But she is also very beautiful. Everyone who comes to the barn says - "which goat is that?" and they point to Big Orange. There is just something about her.

And on top of that she has a way of looking at you like she has never seen you before but come to think of it she has always wanted to meet you. She walks right up to you, almost on tiptoe, as if she thinks you are asleep and doesn't want to wake you, but wants to get a really good look at you.

She studies you. Like she is memorizing you, in case you ever become separated.

Anyway, even with her exotic new name everyone still calls her Big Orange. But the farmer says it doesn't matter what anyone calls her now, because next spring after she has her kids she is going to go to all the shows, and then everyone will know her real name.

"After all," says the farmer, "when he was at home everyone called Secretariat Big Red. You just wait and see."

I'm not sure what that means. But I will wait and see.

Cruel YouTube Video

Is this type of thing really legal? Shouldn't the Goat Justice League in Seattle be called in on this? And the Horse Justice League?

Wednesday, November 14, 2007

Special Treatment for the Milkers

I am now down in the cabana pasture with the other Nigerians and all the minis except Peaches and Mabel.

Fancy pants Lucy and little brown-nose Joy were bragging about how they are staying up at the big barn with the milkers. Even Peaches, who is way down at the bottom of the pecking order, with only her own twin sister Mabel to boss around, was acting snooty.

Big deal, I said to myself.

Then came what I thought was the final indignity: Bertie the half-wit dry yearling was ushered up to the big barn, because she is going to be one of the milkers in the spring.

This left me and Hannah Belle and Breezy and Jammies and Tubster (what is her real name, anyway?) and Billie and Willa stewing in our own juices. We assumed the service would be very poor down where we were, and the big fancy milkers would get all the good food, and alfalfa instead of grass hay, and lots of cosseting that they don't need, being horribly conceited already not to mention fat.

But no: the food is pretty good down here, and so far a reasonable amount of it, even some halfway decent alfalfa.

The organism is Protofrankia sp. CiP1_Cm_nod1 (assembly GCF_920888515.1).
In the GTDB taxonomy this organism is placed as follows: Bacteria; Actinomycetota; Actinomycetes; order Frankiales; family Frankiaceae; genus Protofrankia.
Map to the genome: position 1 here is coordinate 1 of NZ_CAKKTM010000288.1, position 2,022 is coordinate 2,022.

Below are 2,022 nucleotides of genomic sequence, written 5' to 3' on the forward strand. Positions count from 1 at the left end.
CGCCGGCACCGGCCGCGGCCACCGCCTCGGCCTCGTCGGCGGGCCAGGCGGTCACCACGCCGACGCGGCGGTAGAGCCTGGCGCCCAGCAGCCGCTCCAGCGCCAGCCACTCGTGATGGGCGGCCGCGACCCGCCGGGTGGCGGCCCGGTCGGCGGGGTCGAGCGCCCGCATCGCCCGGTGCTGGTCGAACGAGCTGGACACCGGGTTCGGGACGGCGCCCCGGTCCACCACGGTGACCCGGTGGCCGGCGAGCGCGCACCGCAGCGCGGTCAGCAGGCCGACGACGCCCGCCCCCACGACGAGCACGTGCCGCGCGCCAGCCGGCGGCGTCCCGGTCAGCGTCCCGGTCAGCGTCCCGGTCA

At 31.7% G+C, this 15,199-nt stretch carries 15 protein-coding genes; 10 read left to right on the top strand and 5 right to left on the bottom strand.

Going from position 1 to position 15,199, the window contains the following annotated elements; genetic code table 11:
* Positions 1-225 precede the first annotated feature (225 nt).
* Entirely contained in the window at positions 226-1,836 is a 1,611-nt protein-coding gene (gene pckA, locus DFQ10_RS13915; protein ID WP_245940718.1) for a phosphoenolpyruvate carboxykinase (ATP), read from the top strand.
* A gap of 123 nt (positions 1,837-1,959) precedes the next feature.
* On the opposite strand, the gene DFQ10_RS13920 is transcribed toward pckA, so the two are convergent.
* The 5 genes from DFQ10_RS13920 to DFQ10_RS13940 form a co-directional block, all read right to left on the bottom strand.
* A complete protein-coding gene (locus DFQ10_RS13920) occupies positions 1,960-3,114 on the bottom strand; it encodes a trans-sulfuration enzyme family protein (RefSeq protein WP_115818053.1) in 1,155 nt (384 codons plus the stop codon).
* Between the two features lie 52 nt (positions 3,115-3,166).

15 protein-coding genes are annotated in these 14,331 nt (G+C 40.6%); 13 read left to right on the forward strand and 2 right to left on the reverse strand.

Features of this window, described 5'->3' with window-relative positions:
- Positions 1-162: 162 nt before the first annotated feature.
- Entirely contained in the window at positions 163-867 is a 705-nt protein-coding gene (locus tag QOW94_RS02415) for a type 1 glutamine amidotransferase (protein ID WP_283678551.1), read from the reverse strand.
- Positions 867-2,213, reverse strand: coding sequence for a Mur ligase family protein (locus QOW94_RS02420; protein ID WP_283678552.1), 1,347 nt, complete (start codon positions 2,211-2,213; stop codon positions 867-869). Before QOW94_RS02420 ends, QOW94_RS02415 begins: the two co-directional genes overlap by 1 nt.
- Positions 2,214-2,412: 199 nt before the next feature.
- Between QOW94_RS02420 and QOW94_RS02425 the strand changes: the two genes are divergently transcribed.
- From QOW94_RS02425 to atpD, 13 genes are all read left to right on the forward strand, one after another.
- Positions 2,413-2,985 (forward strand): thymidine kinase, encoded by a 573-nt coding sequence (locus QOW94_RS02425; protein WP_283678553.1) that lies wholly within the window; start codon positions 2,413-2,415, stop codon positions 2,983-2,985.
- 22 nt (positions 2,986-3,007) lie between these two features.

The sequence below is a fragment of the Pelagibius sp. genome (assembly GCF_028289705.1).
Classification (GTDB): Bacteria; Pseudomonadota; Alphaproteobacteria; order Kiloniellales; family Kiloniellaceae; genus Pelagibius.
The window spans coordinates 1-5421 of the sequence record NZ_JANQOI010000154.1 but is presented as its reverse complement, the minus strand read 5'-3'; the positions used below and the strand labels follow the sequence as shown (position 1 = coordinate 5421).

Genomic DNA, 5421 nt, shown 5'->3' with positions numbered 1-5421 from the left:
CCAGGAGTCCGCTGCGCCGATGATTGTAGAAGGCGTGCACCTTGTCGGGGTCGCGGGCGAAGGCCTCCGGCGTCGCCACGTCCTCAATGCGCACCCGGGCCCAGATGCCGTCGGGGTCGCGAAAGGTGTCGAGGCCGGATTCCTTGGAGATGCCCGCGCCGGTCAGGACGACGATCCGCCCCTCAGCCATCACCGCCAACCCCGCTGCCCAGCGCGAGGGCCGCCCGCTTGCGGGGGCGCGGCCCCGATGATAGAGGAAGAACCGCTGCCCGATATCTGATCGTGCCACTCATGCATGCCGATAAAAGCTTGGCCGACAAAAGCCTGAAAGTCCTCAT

But still the milkers were acting supercilious, because they had heard that they were going to get some special treatment. Well, a couple of days went by and someone pulled up in a little white car and got out and started putting a coverall on out of the trunk, and I said to myself, wait a minute.

Wait just a minute, I said, there is only one reason for a person to arrive and put a green coverall over their clothes, and that reason is that the person is a veterinarian. Ha!

Sure enough!

Pretty soon the milkers got their special treatment - shots in the ass and needles in their necks to take blood samples.

I tried not to laugh. But not very hard.


Saturday, November 10, 2007

Letter from Alcatraz

Hello everyone.

Yesterday I started to feel a little overheated in spite of the chilly weather and all of a sudden I got a strange idea.

What about the carbon footprint?

I'm not exactly sure what it is, but I know Wrusty knows a lot about it, and also Marquee, and that darling little Captain January, in fact all the bucks know practically everything there is to know about the carbon footprint.

And speaking of those gentlemen I noticed how really wonderful they looked yesterday and I was surprised I hadn't been struck by it before, in fact even last week I remarked to Hannah Belle what a disgusting bunch they were, but I must be needing glasses to say something like that because yesterday I couldn't imagine ever having seen a finer group of individuals assembled anywhere unless of course an Osmond Family photo session were under way.

So I squeezed through my private fence hole in the cabana pasture, and then I squeezed under the Willenized fence in the buck pasture, and then I sashayed - I just felt like sashaying, I don't know why - up to the pen where Marquee was blubbering and pawing and in general discoursing at a very erudite level about the perils of carbon dioxide.